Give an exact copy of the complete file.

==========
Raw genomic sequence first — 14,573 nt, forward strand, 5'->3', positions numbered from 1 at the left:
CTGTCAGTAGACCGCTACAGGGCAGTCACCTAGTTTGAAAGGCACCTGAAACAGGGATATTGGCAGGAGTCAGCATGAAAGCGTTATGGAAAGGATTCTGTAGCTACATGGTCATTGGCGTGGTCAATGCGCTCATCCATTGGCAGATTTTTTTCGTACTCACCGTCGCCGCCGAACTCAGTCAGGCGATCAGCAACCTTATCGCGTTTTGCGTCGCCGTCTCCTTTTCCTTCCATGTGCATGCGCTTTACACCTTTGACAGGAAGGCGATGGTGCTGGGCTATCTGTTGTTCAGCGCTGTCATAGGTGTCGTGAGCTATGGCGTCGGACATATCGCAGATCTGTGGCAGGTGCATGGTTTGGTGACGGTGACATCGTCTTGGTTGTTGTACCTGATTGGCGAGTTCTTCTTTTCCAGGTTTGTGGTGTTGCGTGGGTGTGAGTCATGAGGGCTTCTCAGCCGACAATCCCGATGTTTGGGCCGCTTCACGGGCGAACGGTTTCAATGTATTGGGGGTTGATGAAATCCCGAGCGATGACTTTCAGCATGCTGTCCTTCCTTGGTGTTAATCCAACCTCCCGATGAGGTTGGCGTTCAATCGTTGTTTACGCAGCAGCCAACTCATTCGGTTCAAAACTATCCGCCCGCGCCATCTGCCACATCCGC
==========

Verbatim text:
Raw genomic sequence first — 14,573 nt, forward strand, 5'->3', positions numbered from 1 at the left:
CTGTCAGTAGACCGCTACAGGGCAGTCACCTAGTTTGAAAGGCACCTGAAACAGGGATATTGGCAGGAGTCAGCATGAAAGCGTTATGGAAAGGATTCTGTAGCTACATGGTCATTGGCGTGGTCAATGCGCTCATCCATTGGCAGATTTTTTTCGTACTCACCGTCGCCGCCGAACTCAGTCAGGCGATCAGCAACCTTATCGCGTTTTGCGTCGCCGTCTCCTTTTCCTTCCATGTGCATGCGCTTTACACCTTTGACAGGAAGGCGATGGTGCTGGGCTATCTGTTGTTCAGCGCTGTCATAGGTGTCGTGAGCTATGGCGTCGGACATATCGCAGATCTGTGGCAGGTGCATGGTTTGGTGACGGTGACATCGTCTTGGTTGTTGTACCTGATTGGCGAGTTCTTCTTTTCCAGGTTTGTGGTGTTGCGTGGGTGTGAGTCATGAGGGCTTCTCAGCCGACAATCCCGATGTTTGGGCCGCTTCACGGGCGAACGGTTTCAATGTATTGGGGGTTGATGAAATCCCGAGCGATGACTTTCAGCATGCTGTCCTTCCTTGGTGTTAATCCAACCTCCCGATGAGGTTGGCGTTCAATCGTTGTTTACGCAGCAGCCAACTCATTCGGTTCAAAACTATCCGCCCGCGCCATCTGCCACATCCGC